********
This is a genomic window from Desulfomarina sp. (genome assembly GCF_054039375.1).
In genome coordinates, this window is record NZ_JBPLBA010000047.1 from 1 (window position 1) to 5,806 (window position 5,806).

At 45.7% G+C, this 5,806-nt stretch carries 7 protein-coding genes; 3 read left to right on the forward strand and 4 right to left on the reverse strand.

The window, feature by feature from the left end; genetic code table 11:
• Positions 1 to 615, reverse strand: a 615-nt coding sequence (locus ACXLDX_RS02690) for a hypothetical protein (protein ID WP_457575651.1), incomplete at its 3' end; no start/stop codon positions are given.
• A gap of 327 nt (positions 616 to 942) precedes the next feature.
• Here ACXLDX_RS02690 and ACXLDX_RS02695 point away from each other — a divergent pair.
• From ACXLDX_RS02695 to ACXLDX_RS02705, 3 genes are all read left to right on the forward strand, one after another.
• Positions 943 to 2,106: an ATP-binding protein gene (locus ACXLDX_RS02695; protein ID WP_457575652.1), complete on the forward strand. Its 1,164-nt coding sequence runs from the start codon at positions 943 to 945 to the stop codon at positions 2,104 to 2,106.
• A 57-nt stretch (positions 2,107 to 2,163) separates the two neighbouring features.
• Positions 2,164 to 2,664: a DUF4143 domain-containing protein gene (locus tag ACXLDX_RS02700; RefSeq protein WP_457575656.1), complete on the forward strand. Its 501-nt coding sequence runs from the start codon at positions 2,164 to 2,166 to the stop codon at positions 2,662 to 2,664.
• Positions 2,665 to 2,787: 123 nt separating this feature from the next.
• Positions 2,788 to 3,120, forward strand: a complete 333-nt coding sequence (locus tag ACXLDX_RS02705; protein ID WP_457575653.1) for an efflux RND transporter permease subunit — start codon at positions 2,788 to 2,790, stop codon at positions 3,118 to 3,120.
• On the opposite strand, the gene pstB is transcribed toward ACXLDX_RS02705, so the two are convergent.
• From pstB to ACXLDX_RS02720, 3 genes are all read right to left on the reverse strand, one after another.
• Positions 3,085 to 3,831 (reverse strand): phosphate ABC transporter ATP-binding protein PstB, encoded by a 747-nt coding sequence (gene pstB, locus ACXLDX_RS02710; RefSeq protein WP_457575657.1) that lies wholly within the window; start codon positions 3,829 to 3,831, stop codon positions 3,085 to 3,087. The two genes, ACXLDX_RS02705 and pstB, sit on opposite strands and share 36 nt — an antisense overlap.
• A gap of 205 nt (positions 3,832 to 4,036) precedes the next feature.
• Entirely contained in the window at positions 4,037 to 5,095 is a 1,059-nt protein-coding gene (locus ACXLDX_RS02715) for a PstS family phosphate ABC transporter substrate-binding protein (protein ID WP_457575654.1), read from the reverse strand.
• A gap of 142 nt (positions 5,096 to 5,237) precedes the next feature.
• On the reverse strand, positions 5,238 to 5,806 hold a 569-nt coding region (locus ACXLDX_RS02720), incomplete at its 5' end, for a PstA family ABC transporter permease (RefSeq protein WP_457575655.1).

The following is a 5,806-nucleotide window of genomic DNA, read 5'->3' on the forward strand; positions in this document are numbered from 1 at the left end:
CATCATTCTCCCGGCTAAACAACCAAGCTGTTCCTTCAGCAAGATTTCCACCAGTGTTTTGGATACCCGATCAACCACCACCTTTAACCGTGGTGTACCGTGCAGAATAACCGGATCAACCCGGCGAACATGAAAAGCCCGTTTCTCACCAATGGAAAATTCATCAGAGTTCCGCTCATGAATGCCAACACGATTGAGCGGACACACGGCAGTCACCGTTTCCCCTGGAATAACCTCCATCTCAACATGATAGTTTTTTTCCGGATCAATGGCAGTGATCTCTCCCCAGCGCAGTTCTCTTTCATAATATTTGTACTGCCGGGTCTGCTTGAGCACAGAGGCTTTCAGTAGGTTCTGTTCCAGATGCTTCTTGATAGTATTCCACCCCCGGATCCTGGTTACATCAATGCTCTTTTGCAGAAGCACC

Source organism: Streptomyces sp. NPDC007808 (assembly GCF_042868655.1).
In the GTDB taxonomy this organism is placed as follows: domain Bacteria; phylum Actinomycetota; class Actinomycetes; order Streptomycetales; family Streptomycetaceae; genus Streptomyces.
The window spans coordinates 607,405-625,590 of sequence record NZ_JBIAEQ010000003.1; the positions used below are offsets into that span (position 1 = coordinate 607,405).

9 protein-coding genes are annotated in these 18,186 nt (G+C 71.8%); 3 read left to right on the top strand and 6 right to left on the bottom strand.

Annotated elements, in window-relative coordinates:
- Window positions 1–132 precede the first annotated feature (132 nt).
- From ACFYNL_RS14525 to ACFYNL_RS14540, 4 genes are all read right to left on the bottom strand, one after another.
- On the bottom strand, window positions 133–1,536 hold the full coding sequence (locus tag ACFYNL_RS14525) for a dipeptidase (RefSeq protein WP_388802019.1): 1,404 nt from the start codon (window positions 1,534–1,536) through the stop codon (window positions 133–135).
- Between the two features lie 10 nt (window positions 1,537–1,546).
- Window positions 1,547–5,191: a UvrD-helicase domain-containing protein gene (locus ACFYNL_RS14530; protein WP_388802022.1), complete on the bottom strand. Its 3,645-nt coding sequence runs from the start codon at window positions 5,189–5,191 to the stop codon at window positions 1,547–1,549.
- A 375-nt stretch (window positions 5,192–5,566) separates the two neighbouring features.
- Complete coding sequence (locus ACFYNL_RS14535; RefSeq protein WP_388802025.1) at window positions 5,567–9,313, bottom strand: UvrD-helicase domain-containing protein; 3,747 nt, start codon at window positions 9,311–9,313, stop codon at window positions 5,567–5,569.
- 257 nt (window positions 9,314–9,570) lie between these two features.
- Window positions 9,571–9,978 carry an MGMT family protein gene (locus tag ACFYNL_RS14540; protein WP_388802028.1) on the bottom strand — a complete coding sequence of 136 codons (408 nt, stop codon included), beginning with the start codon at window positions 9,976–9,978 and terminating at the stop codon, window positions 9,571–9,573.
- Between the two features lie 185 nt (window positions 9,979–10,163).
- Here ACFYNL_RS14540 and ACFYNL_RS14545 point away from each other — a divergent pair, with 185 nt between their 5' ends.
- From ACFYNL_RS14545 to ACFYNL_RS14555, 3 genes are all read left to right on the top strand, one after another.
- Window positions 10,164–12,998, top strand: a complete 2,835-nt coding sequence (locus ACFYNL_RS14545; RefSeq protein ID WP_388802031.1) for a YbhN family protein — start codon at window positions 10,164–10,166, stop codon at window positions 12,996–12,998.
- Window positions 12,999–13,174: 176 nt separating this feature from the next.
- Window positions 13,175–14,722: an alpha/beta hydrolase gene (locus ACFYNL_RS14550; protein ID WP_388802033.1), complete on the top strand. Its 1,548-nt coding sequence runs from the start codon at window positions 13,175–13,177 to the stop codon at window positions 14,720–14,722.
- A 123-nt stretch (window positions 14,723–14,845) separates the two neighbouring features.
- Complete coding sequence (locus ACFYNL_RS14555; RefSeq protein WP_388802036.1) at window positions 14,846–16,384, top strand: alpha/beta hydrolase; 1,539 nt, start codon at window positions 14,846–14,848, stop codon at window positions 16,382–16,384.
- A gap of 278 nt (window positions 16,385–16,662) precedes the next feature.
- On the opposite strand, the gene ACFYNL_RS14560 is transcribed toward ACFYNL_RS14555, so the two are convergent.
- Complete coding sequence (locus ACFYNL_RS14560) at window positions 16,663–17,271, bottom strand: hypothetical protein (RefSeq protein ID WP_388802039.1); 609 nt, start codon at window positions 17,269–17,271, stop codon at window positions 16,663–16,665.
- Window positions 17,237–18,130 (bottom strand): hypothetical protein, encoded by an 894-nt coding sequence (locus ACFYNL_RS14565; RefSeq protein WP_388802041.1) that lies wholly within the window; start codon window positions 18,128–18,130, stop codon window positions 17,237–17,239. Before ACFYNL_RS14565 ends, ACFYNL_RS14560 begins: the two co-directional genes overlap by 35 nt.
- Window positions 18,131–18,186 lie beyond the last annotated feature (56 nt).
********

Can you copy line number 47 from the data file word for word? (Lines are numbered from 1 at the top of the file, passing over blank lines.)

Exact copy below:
- Complete coding sequence (locus ACFYNL_RS14560) at window positions 16,663–17,271, bottom strand: hypothetical protein (RefSeq protein ID WP_388802039.1); 609 nt, start codon at window positions 17,269–17,271, stop codon at window positions 16,663–16,665.